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Letter from Vincent van Gogh to Theo van Gogh
Amsterdam, 19 November 1877

Dear Theo,

Here, the dark days before Christmas are as a long procession at the end of which shines such a light, the feast of the Nativity: the friendly lighthouse behind the rocks, when the water comes crashing against them on a dark night. This feast of Christmas has always been for us a bright spot, and may it always remain so.

For the first time there has been an entrance examination at the university, I, too, shall have to take it here in this city. Besides the ordinary subjects, Latin, Greek, algebra and mathematics, one has to pass examinations on history, geography and Dutch grammar.

I have been looking for an algebra and mathematics teacher; I have found one, the cousin of Mendes, Teixeira de Mattos, who teaches religion at the Jewish pauper school. He has given me hope to cover all the programs before the month of October of next year.

If I should pass the examination, I will be able to congratulate myself, because they told me at the start of my studies that a minimum of two years would be necessary for me to deepen my knowledge of these four subjects. If I succeed in October, I will have made up in a lot less time.

The preparatory studies, which precede theological studies proper, which will be exercises in preaching and recitation, consist of history, Dutch grammar, the geography of Greece, Asia Minor and Italy. I apply myself to these studies with the tenacity of a dog that gnaws a bone; I should also like to know the grammar, history and geography of the Nordic countries, particularly those countries that border on the North Sea and the Channel.

At last I succeeded in making a map of Asia Minor, Greece and Italy, rather a large one (on which the travels of Paul are also indicated) and one of England which finally has the quality I wanted - Mendes, for one, sees it - namely that it has been made with feeling and love. The names I put on it came from a map in the Atlas Antiquus by Sprüner Menke, which Mendes has; it is one used for history. Do try your best to get a look at that atlas, and also at the one by Stieler especially, for it is the work of real artists.

I spent two evenings at Uncle Cor's looking over old books, including volumes of L'Illustration, in which I found many old friends (what an interesting magazine it is!). Among others, there was an old portrait of Dickens and a woodcut by De Lemud, “ Cup of Coffee” - a young man with rather severe, sharp features and a serious expression who looks just as if he were pondering over a fragment from l'imitation de la vie monastique or planning some difficult but good work, as only une âme en peine can do. Such work is not always the worst, for what is wrought in sorrow, lives for all time. “Heureux celui que la vérité instruit, non par des mots fugitifs, mais par elle même en se montrant telle qu'elle est” [Happy the one who is taught by truth, not by fleeting words but by itself, showing itself as it is] is a good saying.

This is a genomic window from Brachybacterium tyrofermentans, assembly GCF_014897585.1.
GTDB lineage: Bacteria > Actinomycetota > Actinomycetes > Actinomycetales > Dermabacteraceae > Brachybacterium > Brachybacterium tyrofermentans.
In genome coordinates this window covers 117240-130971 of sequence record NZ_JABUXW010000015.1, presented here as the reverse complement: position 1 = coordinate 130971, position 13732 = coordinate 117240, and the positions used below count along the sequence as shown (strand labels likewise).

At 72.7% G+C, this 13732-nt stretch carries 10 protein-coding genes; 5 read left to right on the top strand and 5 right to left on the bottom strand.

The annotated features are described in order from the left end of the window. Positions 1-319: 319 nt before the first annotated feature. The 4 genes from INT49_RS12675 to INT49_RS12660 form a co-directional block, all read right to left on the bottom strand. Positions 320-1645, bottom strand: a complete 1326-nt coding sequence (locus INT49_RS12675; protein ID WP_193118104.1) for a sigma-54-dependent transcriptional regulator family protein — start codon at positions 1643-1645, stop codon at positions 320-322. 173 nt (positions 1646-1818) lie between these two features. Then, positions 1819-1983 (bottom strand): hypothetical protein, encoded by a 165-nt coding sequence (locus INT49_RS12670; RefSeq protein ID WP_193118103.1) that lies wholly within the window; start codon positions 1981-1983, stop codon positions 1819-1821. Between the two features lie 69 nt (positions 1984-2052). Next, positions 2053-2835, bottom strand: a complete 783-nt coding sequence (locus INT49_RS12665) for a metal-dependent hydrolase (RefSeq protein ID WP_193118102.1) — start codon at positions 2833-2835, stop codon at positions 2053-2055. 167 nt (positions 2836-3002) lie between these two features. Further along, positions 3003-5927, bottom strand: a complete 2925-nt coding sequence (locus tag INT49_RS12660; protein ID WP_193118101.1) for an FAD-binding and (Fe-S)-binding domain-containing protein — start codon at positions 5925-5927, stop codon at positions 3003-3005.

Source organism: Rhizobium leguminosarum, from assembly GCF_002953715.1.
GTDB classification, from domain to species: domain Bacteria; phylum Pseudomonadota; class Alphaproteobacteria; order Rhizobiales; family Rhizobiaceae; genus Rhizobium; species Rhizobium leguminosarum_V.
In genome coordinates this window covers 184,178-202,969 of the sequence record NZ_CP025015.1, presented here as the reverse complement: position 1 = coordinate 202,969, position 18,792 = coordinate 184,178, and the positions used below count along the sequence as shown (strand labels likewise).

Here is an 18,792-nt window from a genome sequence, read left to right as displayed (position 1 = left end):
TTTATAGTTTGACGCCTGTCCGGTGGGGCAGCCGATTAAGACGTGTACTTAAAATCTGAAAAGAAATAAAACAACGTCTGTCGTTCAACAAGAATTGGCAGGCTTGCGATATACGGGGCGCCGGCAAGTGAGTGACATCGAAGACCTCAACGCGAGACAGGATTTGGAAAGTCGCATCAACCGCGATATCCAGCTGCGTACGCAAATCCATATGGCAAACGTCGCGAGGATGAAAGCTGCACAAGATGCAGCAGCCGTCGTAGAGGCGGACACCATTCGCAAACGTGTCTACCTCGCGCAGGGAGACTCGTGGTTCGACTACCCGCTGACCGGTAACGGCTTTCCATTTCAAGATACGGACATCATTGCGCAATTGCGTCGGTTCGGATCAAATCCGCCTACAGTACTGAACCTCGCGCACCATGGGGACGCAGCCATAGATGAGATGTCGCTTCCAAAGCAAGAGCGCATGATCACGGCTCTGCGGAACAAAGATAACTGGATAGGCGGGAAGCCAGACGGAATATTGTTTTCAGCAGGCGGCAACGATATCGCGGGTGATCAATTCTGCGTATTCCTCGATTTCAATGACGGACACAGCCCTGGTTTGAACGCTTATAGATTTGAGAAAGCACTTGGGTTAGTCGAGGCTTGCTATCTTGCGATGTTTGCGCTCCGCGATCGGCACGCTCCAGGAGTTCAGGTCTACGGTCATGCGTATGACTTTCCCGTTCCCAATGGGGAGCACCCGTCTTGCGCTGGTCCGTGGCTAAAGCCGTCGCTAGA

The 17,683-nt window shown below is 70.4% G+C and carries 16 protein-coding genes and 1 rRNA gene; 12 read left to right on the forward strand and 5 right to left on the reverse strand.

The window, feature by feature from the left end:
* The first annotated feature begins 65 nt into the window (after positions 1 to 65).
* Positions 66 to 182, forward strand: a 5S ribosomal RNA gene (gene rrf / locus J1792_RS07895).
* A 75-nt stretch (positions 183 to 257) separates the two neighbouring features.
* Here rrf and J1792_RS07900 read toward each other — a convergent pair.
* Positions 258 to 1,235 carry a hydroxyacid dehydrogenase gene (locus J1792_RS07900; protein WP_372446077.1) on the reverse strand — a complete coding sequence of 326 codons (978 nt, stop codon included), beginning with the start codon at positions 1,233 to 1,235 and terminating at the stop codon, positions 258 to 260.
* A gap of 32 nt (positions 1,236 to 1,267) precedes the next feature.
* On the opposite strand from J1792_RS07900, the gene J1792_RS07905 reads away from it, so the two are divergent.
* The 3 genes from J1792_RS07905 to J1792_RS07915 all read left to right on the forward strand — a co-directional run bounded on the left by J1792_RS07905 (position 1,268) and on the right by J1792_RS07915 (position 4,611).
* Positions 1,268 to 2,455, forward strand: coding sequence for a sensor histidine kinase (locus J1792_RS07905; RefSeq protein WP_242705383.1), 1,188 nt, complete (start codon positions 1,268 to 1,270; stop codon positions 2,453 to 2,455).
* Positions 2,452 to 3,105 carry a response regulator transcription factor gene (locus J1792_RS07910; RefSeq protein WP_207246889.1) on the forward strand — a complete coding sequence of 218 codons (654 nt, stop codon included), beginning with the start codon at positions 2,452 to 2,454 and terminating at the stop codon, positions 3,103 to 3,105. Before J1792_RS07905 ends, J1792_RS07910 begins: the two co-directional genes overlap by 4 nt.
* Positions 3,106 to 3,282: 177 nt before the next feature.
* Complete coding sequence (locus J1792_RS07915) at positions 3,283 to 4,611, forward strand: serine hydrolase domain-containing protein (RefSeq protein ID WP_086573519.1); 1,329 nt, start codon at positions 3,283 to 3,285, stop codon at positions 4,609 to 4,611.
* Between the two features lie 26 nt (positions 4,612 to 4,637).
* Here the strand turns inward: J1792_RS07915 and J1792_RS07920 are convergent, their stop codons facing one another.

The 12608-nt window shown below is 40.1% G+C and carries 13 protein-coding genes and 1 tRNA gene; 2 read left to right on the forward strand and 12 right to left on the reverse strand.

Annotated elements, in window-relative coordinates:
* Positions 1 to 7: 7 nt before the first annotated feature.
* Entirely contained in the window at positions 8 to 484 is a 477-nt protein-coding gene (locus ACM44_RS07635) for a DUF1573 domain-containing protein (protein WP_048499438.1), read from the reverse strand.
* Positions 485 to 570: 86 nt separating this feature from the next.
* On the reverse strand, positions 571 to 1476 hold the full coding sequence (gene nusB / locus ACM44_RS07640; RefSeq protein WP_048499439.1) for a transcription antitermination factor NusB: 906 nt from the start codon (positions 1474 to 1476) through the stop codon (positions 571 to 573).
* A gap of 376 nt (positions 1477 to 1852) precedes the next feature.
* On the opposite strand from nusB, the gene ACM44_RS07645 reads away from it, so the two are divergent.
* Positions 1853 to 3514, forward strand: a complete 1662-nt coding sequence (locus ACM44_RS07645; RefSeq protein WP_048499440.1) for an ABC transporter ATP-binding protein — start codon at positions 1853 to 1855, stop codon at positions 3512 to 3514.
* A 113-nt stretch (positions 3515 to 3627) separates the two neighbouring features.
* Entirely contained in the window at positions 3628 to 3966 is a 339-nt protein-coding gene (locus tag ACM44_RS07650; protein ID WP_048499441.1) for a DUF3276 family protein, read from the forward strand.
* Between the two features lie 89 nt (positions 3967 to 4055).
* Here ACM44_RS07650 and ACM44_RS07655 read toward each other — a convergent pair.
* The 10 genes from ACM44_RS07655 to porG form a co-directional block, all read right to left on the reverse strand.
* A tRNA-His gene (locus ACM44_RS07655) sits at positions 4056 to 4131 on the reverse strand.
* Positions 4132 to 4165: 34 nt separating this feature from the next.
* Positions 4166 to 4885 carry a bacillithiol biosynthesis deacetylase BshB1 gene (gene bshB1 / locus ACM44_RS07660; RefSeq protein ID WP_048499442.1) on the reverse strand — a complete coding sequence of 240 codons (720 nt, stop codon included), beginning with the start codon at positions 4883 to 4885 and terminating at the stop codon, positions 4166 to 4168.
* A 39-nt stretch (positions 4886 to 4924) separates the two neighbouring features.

I was also at Uncle Cor's on Aunt's birthday last Friday. They played cards that evening, and as I cannot play, I read in Aug. Gruson, Histoire des Croisades (Pantheon Classique 50 cmes.). It is a fine little book, I should almost say written with the sentiment of Thijs Maris - for instance, when he paints an old castle on a rock with the autumn woods in twilight, and the black fields in the foreground, with a peasant and a white horse ploughing. It also reminded me of Michelet and Carlyle.

I should like very much to have Father know that etching, “A Young Citizen of the Year V.” Shall we send it on or before Father's birthday, with some other small photographs on the subject of the Revolution, so that they form a whole and Father can see what occupies our thoughts so often?

You have heard, I suppose, that sad news arrived from Brussels today and that Father has gone there already. Uncle Jan, who received a telegram from Mother with this information, wired Father and received the answer, “Condition unchanged, do not come yet, I am here.” Uncle Jan and Uncle Cor were ready to start for Brussels together, but now they are waiting for more news from Father. Will that long and terrible suffering come to an end at last?

Goodbye, Theo, write soon, boy, if you can. May God keep us in health and give us the lucidity, strength and cheerfulness which we need every day. A warm handshake from

Your loving brother, Vincent

The news about Uncle Hein came while I was writing this.


At this time, Vincent was 24 year old
Source:
Vincent van Gogh. Letter to Theo van Gogh. Written 19 November 1877 in Amsterdam. Translated by Mrs. Johanna van Gogh-Bonger, edited by Robert Harrison, number 113.
URL: http://webexhibits.org/vangogh/letter/6/113.htm.

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